Three ripe tomatoes. That's how many I was able to pick from my fall tomato crop before the frost came last Friday night/Saturday morning to ensure that there wouldn't be any more.
Can somebody please remind me why I plant tomatoes every summer hoping for ripe tomatoes by Thanksgiving only to have the crop cut short by frost? And could you please try to convince me not to do it again - at least not until I get my very own greenhouse?
I mean I like fried green tomatoes, green tomato salsa, and green tomato relish as much as the next person, but come on! This is a whole lot of green tomato relish.
My harvest basket runneth over.
Today the search is on for likely recipes and I think I've found one on allrecipes.com. It looks easy and tasty, and, yes, it IS for green tomato relish.
GREEN TOMATO RELISH
•24 large green tomatoes
•3 red bell peppers, halved and seeded
•3 green bell peppers, halved and seeded
•12 large onions
•3 tablespoons celery seed
•3 tablespoons mustard seed
•1 tablespoon salt
•5 cups white sugar
•2 cups cider vinegar
•In a grinder or food processor, coarsely grind tomatoes, red bell peppers, green bell peppers, and onions. (You may need to do this in batches.) Line a large colander with cheesecloth, place in sink or in a large bowl, and pour in tomato mixture to drain for 1 hour.
•In a large, non-aluminum stockpot, combine tomato mixture, celery seed, mustard seed, salt, sugar, and vinegar. Bring to a boil and simmer over low heat 5 minutes, stirring frequently.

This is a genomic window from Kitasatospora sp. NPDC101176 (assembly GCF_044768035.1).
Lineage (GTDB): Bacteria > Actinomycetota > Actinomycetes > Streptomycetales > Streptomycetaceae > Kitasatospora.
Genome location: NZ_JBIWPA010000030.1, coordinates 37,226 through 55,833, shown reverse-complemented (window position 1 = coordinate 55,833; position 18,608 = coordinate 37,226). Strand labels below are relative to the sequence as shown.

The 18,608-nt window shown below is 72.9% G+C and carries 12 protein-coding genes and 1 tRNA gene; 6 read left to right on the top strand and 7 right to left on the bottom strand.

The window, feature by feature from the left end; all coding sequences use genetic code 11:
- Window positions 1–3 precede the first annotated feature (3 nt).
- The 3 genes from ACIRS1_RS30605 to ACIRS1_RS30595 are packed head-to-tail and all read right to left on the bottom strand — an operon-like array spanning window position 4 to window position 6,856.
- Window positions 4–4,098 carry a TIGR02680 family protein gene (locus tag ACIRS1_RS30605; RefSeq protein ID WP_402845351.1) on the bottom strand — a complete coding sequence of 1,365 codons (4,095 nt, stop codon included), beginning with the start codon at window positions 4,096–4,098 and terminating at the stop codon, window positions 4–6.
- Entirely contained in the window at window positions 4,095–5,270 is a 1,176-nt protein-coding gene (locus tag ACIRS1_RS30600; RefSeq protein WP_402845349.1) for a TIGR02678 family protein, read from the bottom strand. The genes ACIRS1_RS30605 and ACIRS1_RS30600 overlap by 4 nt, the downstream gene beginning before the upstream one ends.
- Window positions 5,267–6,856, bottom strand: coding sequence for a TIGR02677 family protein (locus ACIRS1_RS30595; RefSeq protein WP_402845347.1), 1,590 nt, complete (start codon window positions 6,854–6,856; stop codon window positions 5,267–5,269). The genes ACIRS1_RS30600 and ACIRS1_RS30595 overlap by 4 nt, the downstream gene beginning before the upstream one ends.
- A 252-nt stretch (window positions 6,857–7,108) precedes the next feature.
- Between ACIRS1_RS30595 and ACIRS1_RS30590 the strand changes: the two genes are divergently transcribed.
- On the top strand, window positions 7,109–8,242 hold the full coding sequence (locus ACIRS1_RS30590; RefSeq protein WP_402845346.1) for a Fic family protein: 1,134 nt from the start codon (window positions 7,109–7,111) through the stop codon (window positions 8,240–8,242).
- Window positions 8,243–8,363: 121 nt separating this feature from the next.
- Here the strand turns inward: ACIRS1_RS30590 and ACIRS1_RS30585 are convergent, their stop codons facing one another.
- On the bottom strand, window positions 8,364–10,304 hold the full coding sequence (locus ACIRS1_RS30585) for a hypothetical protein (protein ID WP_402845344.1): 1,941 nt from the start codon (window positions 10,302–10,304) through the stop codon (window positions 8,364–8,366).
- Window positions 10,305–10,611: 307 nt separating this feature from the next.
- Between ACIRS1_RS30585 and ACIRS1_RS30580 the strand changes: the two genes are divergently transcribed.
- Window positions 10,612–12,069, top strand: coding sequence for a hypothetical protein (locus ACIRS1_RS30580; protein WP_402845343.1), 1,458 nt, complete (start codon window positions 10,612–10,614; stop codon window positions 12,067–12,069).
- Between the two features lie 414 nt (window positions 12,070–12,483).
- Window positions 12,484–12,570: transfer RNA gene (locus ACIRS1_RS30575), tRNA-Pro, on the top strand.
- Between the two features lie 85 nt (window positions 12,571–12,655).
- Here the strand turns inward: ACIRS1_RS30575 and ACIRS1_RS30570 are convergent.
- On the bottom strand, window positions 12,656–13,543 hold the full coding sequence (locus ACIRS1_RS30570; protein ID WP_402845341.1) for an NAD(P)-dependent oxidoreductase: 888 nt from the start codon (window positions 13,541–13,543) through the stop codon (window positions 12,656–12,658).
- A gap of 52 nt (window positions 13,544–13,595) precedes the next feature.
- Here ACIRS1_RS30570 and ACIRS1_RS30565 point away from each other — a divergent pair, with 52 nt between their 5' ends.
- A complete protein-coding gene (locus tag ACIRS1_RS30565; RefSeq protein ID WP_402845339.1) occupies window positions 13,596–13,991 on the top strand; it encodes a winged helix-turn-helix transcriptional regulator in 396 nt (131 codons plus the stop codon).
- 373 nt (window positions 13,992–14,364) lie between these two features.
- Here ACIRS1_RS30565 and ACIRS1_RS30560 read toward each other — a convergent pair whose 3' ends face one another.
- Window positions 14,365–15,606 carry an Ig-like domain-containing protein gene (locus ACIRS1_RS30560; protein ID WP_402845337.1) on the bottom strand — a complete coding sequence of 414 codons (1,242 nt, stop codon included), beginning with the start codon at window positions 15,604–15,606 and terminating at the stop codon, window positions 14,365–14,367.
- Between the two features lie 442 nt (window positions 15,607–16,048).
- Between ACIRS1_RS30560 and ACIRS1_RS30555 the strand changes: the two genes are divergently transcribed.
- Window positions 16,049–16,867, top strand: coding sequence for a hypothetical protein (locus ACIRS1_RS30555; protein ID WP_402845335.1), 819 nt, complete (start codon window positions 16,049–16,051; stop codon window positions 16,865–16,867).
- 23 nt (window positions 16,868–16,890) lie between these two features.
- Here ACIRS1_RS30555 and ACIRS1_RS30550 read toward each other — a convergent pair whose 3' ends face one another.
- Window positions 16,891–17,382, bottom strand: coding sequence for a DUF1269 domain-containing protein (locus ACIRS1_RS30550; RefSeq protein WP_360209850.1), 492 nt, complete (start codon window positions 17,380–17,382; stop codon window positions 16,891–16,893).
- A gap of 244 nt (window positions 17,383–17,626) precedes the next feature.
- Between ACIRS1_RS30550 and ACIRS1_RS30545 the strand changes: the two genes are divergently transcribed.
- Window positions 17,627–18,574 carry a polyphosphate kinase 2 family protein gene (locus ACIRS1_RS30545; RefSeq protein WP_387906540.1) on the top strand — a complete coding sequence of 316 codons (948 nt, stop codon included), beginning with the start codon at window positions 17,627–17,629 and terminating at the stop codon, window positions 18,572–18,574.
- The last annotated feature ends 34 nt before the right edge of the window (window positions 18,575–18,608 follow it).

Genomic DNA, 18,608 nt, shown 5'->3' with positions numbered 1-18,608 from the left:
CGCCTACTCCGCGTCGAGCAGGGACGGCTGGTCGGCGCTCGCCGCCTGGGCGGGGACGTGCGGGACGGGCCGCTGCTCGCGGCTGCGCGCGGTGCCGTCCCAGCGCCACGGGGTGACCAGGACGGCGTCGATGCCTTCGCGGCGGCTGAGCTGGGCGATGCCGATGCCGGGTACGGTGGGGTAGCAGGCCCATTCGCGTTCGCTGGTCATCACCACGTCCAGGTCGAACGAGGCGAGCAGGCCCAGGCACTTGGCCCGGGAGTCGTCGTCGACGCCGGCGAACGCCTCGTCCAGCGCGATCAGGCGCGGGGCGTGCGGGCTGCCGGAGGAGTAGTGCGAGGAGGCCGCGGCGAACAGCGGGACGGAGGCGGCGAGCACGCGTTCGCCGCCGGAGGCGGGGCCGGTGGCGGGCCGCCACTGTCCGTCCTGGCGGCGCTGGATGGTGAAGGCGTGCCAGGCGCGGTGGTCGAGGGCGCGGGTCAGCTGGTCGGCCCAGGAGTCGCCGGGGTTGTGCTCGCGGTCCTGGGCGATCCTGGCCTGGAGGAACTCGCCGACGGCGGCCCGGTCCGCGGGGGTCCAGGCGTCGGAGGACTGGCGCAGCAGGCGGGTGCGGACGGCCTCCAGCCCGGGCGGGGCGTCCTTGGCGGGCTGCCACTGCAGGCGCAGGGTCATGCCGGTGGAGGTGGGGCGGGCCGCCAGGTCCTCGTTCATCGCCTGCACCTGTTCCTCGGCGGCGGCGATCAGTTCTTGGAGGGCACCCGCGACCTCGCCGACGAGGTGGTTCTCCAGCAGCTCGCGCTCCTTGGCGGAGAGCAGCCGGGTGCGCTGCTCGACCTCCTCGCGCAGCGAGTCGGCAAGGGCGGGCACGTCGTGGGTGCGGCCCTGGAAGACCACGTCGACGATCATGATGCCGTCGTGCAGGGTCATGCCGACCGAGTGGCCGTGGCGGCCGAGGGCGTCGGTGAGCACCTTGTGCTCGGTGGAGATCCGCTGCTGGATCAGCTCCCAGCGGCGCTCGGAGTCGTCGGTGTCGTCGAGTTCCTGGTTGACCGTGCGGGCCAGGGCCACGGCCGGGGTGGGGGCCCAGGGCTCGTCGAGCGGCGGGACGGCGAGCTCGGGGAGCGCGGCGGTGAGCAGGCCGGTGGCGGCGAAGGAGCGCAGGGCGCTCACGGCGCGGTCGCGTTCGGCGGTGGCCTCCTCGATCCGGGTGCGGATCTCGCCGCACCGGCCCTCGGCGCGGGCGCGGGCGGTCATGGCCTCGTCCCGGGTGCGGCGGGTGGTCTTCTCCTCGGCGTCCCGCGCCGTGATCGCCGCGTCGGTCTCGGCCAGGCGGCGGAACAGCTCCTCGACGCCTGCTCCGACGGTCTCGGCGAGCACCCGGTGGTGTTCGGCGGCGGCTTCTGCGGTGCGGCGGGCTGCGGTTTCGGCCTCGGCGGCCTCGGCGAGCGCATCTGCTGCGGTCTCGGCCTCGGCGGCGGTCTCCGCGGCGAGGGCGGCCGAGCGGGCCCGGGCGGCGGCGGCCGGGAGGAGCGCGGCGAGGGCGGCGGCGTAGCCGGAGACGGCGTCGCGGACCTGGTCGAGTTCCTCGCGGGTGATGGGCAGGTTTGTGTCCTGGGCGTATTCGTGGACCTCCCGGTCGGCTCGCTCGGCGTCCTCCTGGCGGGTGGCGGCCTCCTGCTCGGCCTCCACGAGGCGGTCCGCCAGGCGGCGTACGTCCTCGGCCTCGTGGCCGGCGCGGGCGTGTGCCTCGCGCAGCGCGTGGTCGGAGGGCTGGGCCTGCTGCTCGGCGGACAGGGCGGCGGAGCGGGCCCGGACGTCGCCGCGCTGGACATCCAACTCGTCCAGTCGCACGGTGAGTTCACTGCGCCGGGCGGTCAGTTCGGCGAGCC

•Sterilize enough jars and lids to hold relish (12 one-pint jars, or 6 one-quart jars). Pack relish into sterilized jars, making sure there are no spaces or air pockets. Fill jars all the way to top. Screw on lids.
•Place a rack in the bottom of a large stockpot and fill halfway with boiling water. Carefully lower jars into pot using a holder. Leave a 2 inch space between jars. Pour in more boiling water if necessary, until tops of jars are covered by 2 inches of water. Bring water to a full boil, then cover and process for 30 minutes.
•Remove jars from pot and place on cloth-covered or wood surface, several inches apart, until cool. Once cool, press top of each lid with finger, ensuring that seal is tight (lid does not move up or down at all). Relish can be stored for up to a year.
I can't say that my family is actually jonesing for more relish or pickles. So far this year, I've made corn relish, zucchini relish (several batches), and beet pickles. I've given some of it away, but still the shelves of my pantry are groaning with jars of relish. But there sit all those green tomatoes and they can't all be fried or otherwise cooked and eaten as side dishes, and since they do represent a certain amount of labor on my part, I am loathe to let them go to waste. So green tomato relish it is!
I know what my friends and family are getting as stocking stuffers this year.